Wednesday, April 29, 2009

On a Positive Tweet

Write interesting thoughts.
Ask interesting questions.
Attract like minded people.
Publish something of value.
Create a ground swell at a viral level.

As an evolving writer, I aspire to all these goals. And Bill French’s Social Media presentation punctuated these goals at the 2009 EntConnect conference.

My previous blog had pointed out the dark side of Twitter, yet Twitter can be used for good, for example, in public service and safety. During disasters, bad traffic conditions, severe weather, twitterers can relay - as fast as they can type - status, new route suggestions and other critical information.

December 2008, right after the Denver air crash, twitterers micro-blogged immediately at the crash scene as written in the following articles:
Plane crash geek Twitters from burning Denver aircraft
Man Used Twitter From Plane Crash

What’s in the near future for Twitter?

I’ve seen Audio Twitter, audio boo, on tweets lately. Like the TwitPic, the boos play a short sound bite. Here is allegedly the first boo: first-twitter-boo

More great twitter tips tweet came from @ZebOlsen. He blogged Top Twitter Tools Exposed and Explained at Lightning Speed!

As always, google Twitter for latest information.

On a final tweet note, as I delve into this brave new world of social media, I feel more entangled in the world wide web. Bill French suggested another application that can help get a handle on information overload. is “a simple service that makes updating your social networks a snap.” Whether, twitter, myspace, facebook, linkedin, plaxo, yammer, etc. allows you to post your messages wherever you want. Maybe worth looking into?

Whew! Those were some of the high points in the keynote EntConnect speech. Next blogs will cover different topics from presenters, who range from teenagers to octogenarians.

Related links:

EntConnect website:

Twitter and related social media applications:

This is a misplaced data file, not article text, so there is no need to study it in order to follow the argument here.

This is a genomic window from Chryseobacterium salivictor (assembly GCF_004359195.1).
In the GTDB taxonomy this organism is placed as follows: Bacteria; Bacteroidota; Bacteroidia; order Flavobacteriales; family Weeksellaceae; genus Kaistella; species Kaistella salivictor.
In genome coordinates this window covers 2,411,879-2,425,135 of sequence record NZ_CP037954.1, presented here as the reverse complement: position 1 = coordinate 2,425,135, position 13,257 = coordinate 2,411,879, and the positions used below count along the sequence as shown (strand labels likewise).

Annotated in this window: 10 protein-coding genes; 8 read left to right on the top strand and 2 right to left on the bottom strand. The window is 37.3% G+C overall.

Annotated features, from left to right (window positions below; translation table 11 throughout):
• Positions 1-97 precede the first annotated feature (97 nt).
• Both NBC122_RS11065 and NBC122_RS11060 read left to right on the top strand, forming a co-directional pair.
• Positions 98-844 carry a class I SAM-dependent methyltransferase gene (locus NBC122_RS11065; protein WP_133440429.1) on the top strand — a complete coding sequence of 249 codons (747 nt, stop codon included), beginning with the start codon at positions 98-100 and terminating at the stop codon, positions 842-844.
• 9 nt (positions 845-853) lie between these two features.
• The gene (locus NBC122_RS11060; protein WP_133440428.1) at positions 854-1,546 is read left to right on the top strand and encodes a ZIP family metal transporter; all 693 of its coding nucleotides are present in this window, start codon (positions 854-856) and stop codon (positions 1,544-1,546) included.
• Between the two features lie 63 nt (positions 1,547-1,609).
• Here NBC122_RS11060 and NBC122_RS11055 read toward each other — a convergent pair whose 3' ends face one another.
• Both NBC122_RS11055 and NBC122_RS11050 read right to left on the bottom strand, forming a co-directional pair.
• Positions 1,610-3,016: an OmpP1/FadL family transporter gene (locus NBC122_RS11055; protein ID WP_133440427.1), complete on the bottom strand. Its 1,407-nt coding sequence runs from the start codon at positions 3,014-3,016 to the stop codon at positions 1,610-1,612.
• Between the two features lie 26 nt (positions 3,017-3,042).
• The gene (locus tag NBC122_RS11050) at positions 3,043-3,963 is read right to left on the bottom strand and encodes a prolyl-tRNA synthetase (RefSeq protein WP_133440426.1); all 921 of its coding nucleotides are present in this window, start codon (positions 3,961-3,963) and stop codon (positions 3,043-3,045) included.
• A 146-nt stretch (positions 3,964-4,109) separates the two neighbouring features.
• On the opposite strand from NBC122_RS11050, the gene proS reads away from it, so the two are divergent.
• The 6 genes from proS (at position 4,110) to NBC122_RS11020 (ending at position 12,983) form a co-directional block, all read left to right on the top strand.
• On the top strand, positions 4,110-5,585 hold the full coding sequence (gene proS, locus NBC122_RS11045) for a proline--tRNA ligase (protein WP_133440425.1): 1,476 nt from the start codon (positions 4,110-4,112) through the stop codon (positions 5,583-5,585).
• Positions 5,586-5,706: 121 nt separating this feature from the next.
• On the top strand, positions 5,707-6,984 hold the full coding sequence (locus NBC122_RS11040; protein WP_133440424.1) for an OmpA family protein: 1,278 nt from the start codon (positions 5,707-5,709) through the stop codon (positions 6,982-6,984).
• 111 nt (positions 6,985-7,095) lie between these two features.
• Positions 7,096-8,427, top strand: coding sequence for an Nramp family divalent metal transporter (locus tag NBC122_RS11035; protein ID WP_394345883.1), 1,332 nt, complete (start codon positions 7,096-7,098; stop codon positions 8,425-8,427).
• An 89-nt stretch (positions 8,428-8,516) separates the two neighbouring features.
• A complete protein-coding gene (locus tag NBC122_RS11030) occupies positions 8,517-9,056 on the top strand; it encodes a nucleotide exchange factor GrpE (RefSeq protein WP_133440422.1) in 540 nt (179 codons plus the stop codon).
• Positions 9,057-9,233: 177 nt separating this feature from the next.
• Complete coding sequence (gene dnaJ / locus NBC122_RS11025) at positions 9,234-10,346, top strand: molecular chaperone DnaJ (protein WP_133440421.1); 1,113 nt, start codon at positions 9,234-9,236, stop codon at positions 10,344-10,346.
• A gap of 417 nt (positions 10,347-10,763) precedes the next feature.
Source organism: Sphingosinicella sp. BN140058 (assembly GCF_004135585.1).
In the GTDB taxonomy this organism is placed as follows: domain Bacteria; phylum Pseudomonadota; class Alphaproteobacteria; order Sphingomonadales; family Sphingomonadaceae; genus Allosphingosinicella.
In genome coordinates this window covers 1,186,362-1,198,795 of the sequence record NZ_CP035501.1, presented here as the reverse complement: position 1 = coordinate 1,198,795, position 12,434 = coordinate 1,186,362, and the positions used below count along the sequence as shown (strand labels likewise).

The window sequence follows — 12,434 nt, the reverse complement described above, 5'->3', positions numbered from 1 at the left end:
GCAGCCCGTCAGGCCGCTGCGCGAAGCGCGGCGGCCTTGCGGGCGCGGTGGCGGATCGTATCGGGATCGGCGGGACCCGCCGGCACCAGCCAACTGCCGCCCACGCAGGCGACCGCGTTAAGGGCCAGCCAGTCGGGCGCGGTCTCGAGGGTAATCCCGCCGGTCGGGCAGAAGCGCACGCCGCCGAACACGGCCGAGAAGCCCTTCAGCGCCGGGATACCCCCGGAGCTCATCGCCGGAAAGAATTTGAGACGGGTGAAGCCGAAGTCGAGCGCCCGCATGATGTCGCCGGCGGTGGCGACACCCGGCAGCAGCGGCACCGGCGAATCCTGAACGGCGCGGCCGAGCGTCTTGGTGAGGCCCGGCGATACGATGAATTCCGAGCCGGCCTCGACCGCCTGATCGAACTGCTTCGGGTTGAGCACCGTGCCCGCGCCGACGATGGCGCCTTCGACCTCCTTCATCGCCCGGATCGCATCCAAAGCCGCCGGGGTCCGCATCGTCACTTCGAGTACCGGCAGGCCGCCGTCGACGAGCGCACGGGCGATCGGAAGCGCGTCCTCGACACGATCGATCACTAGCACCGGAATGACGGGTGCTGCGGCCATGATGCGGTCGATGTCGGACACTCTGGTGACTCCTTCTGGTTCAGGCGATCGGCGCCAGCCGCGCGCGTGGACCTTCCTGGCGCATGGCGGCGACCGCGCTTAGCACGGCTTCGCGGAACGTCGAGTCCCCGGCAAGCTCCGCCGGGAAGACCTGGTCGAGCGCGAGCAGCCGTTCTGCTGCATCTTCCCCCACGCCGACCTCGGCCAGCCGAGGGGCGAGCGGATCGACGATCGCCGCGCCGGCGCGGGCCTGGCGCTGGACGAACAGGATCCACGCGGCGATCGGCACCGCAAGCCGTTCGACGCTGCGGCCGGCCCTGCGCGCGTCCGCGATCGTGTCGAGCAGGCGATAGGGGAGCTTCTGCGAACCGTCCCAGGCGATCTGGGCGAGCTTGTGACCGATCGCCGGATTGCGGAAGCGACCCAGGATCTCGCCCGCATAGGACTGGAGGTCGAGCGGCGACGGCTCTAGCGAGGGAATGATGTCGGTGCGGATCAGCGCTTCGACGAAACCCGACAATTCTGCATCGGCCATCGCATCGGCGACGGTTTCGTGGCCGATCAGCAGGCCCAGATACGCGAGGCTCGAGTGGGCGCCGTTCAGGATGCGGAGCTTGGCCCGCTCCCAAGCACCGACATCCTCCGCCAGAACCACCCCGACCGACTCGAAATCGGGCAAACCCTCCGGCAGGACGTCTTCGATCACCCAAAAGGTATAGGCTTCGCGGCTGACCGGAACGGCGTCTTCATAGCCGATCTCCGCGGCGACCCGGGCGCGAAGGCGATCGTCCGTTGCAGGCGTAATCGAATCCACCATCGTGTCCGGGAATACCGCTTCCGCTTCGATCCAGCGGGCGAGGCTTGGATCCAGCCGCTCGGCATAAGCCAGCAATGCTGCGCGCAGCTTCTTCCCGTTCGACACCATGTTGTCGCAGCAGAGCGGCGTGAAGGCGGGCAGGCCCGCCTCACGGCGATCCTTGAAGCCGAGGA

ZebOlsen: Top Twitter Tools Exposed and Explained at Lightning Speed:

Denver Air Crash and Twitter:
Plane crash geek Twitters from burning Denver aircraft:
Man Used Twitter From Plane Crash:

Bill French links:

Monday, April 27, 2009

The Dark Side of Twitter

“It's a dangerous business, going out of your door. You step into the road, and if you don't keep your feet, there is no knowing where you might be swept off to.” (The Lord of the Rings by J. R. R. Tolkien)

The same could be said of stepping out into the twittersphere.

When I first started to twitter, one of the first people I followed was the CEO of Thomas Nelson Publishers, Michael Hyatt. He graciously sent me a direct message: “Thanks for following me. New to Twitter? You might want to read my "Beginner's Guide":

And I’m glad I read it for his fatherly advice.

Point 5 warned that anyone could be listening in my conversation.

Point 7 cautioned care in posting sensitive information, which could compromise my safety.

My previous blog offered evidence that the twittersphere is constantly being monitored. The current twitter interface exposures my recent tweets, my followers, and who I am following to cyberspace. And not everyone listening in is my friend. Yet, the twitter interface has mechanisms to lock data and only grant access to those who have my express permission. Also, Twitter administrators do police and suspend accounts for suspicious activity.

Is this enough?

At the 2009 EntConnect conference, business owners expressed their concern for the protection of their sensitive information. Bill French, the keynote speaker, pointed out that entrepreneurs have stepped up to fill this need with secure twitter-like applications.

Yammer is one of them. It is separate service to secure private information and allow safe collaboration on the web. Its basic service is free to companies. For a nominal fee, Yammer allows upgrades. And you can bet there are more companies out there that supply similar services.

Meanwhile, twitterers, as always, be safe!

Related links:

EntConnect website:


Michael Hyatt links:
Michael Hyatt:
Beginner's Guide:

Bill French links:

Wednesday, April 22, 2009

Around the World in 80 Tweets

Twitter as a micro-blog can begin a conversation that is truly global. This can be seen, literally, with the following visual applications:

Twittearth maps a sampling of tweets on a 3D model of the world.

Likewise, Twittermap displays its samples on a goggle map.

Twittervision can toggle from a classic 2D map to a 3D model of the earth as the tweets roll in around the world.